I’m 53, my wife 54. Our $ 1.4 million retirement note money is 100% stocks and crypto. What should I do now for retirement?

I read your articles on retirement every week and look not for advice on whether to retire now, but what to think and do differently in the next decade before retirement.

Background: I am 53 years old, married (wife is 54) and together we have an income of $ 220,000. We have two children, one in the final term of college and the youngest in the junior year of college. Both will graduate from college without debt and have already established Roth IRAs on their behalf. Our home is valued at $ 450,000 with just under four years to pay off the mortgage, and we have a $ 20,000 auto loan and no credit card debt. We have $ 1.3 million in an IRA and $ 125,000 in 401 (k) plans. I have a pension that will be paid out at $ 800 / month in 14 months. We’re saving $ 3,000 a month together, with 60% going into the traditional tax provision (401 (k), IRA) and 40% going to a Roth. Currently our taxable accounts are $ 1.3 million and our Roth accounts are totaling $ 125,000. We’re 100% invested in stocks and crypto, with around $ 1.1 million in FAANG stocks, $ 125,000 in mutual funds, and $ 200,000 in Bitcoin (cryptocurrency cost base is $ 50,000). The Social Security Estimator puts us at roughly $ 3,000 a month in benefits if we take both of us at 62.

We try to be aggressive with our investments and deleveraging, and while we make $ 220,000 we live on about $ 145,000 (with monthly savings, mortgage payments, and college expenses), or about $ 12,000 a month.

Up until about two years ago we were fully invested in large mutual funds with a very low cost base (the Warren Buffet approach), but I believe that a more practical investment focus is both satisfactory and necessary for the greatest wealth. We have had an investment advisor in the past and have never felt that they deserve their 0.75-1.25% fee for managing our investments. We want to retire by 62 at the latest, and leaving the workforce at 59-1 / 2 sounds even better.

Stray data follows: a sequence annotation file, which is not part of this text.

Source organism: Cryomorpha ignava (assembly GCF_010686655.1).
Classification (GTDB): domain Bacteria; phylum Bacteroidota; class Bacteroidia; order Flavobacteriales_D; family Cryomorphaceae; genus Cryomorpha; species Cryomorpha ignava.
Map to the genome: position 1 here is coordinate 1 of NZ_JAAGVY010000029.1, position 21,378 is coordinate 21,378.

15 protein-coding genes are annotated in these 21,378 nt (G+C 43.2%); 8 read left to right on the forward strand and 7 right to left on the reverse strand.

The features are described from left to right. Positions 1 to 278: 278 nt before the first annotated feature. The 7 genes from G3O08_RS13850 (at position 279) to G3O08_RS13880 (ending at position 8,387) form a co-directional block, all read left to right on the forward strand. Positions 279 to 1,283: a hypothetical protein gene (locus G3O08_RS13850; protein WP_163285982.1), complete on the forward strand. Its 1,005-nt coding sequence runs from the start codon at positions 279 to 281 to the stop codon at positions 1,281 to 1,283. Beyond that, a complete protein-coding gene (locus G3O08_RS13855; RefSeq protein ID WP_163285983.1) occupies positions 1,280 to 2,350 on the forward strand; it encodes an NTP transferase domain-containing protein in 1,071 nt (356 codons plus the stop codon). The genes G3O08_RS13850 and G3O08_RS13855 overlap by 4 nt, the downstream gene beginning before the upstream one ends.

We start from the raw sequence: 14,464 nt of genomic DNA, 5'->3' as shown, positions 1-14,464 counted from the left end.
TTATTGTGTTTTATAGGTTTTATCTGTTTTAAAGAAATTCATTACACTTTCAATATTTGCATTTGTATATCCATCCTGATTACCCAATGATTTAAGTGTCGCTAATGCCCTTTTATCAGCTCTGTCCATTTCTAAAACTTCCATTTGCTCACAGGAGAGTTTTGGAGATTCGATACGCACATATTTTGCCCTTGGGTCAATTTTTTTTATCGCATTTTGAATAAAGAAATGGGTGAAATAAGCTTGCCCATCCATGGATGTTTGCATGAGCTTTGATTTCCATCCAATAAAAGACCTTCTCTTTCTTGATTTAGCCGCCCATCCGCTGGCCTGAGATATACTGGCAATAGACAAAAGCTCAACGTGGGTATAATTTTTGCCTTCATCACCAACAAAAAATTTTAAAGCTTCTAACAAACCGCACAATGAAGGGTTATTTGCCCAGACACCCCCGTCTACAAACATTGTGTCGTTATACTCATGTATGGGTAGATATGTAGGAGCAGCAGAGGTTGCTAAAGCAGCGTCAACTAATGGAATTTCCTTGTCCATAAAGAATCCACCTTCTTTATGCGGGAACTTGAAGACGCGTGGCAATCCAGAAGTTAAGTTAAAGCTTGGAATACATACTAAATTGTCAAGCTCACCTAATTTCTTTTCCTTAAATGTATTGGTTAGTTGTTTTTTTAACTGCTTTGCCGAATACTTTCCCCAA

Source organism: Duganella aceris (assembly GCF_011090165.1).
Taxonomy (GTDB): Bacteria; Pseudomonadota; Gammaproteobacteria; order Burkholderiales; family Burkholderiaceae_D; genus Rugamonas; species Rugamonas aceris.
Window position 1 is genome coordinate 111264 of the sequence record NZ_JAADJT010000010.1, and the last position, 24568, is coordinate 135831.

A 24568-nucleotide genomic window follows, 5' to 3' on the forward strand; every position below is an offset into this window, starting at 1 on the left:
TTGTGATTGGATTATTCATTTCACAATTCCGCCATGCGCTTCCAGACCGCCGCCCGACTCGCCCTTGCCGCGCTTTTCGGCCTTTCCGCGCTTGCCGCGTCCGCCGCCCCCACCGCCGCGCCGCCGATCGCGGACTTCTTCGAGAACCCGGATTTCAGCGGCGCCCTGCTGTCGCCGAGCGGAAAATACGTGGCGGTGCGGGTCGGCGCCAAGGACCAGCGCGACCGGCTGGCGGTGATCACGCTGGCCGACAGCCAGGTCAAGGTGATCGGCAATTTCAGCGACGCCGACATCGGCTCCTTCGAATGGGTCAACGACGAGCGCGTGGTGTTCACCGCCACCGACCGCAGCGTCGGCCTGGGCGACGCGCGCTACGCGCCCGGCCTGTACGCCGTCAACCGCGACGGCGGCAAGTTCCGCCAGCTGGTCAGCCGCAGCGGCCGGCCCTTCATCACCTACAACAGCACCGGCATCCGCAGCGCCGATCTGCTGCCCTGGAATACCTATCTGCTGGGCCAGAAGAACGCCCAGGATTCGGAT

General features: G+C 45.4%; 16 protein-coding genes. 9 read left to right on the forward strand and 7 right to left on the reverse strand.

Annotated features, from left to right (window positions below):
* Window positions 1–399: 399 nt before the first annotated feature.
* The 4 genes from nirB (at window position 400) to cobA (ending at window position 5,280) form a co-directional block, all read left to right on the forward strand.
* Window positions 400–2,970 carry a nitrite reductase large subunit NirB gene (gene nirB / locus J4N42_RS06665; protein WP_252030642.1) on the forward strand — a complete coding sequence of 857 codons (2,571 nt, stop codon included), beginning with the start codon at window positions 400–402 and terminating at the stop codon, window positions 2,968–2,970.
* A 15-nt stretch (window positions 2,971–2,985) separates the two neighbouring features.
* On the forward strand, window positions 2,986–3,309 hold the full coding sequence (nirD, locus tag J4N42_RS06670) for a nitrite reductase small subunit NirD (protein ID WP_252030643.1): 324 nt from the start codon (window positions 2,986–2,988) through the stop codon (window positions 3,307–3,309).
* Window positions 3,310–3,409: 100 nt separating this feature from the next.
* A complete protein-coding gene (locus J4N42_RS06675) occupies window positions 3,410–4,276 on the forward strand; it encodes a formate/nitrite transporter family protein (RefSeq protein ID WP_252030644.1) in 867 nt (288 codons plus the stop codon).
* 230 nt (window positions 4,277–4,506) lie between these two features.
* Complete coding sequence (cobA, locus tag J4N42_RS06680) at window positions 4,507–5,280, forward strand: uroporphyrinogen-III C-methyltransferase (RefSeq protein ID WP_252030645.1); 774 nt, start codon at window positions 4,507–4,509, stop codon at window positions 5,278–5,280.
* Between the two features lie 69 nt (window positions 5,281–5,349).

What should we do differently in the last few years of our careers? What should we keep right now? And when do you think we should retire?

See: I will retire on my 78th birthday with over $ 200,000 in savings and share the expenses with my 80-year-old friend. Will i be fine

Dear Reader,

Thank you for contacting us. It sounds like you’ve definitely kept retirement at the forefront of your financial planning and it will absolutely pay off in the future!

The first thing I noticed about your letter was your asset allocation. I always say that people near retirement, or even retired, should have a healthy mix of stocks in their annuity portfolio as retirement can take decades and money has to last. At the same time, however, you need some protection in your asset allocation. In the event of an unfortunate shift in the markets down, your account balance could suddenly and suddenly go down – and nobody wants that. Recovery can take longer, which is not ideal if you want to retire in less than 10 years.

“Given your age, equity can be important to growth, but a desire to retire early can make up for it,” said Kristian Finfrock, financial advisor and founder of Retirement Income Strategies.

Check out the MarketWatch column “Retirement Hacks” for actionable advice for your own retirement planning journey